• Throw a bean bag in various directions – on a target, left of the target, in front of target etc.
  • Play Hokey Pokey – put your left arm in, put your right foot in etc.
  • Play an arrow game – have the child tell you which way an arrow flashcard is pointing and then ask them to jump in that direction.
  • Navigate through an obstacle course and have the child explain what he is doing, for example, crawling under the table, walking around the chair, climbing on the box, etc.

Visual Closure and Visual Analysis and Synthesis
Visual Closure is the ability to identify or recognize a form or object from an incomplete presentation (this is when the entire object is not visible). This involves visualizing and mentally “filling in” the visual information that is missing.
Visual Analysis and Synthesis is the ability to see that certain parts make a whole. This is the understanding of the relationship between parts of a figure, word or sentence and the whole figure, word or sentence.

  • Guess what? – ask the child to guess what an object is when only part is visible. A picture of an object could be cut into four pieces and only one part given at a time until the child guesses what it is.
  • Use scrambled magnetic letters to practice spelling words.

Visual Memory and Visual Sequential Memory
Visual Memory is the ability to remember what is seen (characteristics of a given object or form) for immediate recall. A child must be capable of making a vivid image of the stimulus in their mind once the image has been removed.
Visual Sequential Memory is the ability to remember and recall a sequence of visual images such as letters, shapes, numbers, symbols and objects in the correct order.

  • Back Drawing – Use your finger to draw a shape, letter or number on the child’s back. Have him guess what it is and write it down on a piece of paper in front of him.
  • Follow the Leader – Demonstrate a series of actions for the child to repeat, for example, jump, turn around then clap. Have the child’s copy the sequence. Start with 3 actions. Add some more steps to make it more challenging once he is proficient with 3 actions.
  • Hide the peanut – Place the nut (or raisin) under one of three cups and move them around slowly. Have the child try pick the cup the peanut is under. If he picks the right cup, he gets to eat the prize underneath. Add more cups to make this more challenging (up to five cups).
  • Describe an object – Show the child an object and talk about its features. Take the object away and ask him to recall as many of its features as he can remember.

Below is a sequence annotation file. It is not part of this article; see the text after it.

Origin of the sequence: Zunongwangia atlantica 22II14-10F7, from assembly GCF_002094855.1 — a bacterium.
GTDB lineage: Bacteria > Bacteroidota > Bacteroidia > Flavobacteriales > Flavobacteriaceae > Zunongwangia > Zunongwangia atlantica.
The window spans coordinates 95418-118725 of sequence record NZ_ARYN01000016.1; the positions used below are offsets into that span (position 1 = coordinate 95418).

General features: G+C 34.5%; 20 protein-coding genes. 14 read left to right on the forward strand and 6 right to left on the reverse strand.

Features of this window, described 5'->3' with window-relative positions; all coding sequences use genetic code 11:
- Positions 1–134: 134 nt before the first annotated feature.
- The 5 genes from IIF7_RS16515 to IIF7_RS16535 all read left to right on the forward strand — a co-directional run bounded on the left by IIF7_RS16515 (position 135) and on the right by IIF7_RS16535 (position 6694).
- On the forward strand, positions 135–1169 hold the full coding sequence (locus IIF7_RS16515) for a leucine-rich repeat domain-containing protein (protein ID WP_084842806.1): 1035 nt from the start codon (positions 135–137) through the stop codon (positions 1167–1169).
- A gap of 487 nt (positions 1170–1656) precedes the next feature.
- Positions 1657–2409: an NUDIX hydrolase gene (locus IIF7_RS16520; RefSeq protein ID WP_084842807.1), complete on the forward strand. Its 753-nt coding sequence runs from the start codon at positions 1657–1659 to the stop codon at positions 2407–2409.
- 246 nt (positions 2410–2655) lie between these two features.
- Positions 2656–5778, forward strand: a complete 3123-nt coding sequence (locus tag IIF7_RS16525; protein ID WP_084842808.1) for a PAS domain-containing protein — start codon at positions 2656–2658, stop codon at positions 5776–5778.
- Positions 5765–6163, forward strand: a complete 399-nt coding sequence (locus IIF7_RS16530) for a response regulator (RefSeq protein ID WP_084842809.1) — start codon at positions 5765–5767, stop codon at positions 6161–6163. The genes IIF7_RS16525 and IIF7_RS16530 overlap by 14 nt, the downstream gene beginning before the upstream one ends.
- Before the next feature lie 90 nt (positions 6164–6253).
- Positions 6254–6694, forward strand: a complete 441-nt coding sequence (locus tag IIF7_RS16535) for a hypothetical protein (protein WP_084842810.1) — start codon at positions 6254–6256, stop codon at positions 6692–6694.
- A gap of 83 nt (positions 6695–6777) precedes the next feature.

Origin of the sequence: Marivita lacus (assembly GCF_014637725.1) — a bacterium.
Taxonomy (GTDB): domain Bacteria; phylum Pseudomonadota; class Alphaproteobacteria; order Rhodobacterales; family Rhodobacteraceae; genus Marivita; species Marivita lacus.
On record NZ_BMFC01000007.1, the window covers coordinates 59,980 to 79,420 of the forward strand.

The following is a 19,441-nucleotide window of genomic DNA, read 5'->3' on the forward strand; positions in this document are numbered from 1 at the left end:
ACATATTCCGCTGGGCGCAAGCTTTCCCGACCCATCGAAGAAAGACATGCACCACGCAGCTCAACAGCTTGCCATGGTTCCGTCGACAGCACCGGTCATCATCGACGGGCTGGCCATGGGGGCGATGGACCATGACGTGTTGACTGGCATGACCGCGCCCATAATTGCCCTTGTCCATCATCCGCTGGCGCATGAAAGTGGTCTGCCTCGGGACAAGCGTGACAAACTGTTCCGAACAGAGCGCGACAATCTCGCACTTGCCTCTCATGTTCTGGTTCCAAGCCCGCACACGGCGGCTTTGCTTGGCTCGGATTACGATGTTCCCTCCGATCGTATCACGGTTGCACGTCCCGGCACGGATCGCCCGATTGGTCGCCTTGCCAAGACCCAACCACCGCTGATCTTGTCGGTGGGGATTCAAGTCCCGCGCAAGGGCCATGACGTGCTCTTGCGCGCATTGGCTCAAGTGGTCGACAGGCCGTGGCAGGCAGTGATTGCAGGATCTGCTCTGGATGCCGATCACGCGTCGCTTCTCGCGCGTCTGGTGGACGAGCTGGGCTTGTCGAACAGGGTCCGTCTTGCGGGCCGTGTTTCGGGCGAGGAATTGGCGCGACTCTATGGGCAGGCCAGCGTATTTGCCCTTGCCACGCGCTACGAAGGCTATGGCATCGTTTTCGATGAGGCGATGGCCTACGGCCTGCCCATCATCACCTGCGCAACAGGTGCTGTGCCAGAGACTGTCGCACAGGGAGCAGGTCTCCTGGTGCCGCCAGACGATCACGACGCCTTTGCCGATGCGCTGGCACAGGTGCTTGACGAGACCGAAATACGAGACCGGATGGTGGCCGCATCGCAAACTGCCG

• Object games – Place some everyday objects on a tray. Start with 4 objects and show them to the child for 5 seconds. Cover them and see how many he can recall. Add more objects as the child becomes more proficient with this. Try work up to 10 objects in total.
    Here are some variations of this game to make it more challenging and interesting:
  • Taking one object away and ask him to identify the object that is missing. Increase the number of objects that are removed to two then three.
  • Keep all the objects on the tray in random positions. Mix their positions around. Have the child rearrange them in their original positions.
  • Add a new object to the original group of objects and have the child identify what was added.
  • Line the objects up in a sequence and try to remember the order from left to right. Have the child close his eyes while you change the order of the objects, then have him reproduce the correct order again.

This Month’s Featured Author: Melanie Lambert

Melanie Lambert, an Occupational Therapist, is the brainchild and creator of Visual Learning For Life and its Worksheet Database. She is currently based in London and works part time in a pediatric private practice. The Worksheet Database continues to grow and Melanie is successfully developing and maximising the contents of the site to give users a complete toolkit in the pursuit of improving and enhancing children’s visual perception.
Visual Learning for Life provides parents, teachers and professionals with a unique and easily accessible tool to help empower children who struggle with reading, spelling, handwriting and maths due to visual perceptual problems. Our website offers an extensive database of over 1200 worksheets.
Please support our contributing authors and visit Visual Learning for Life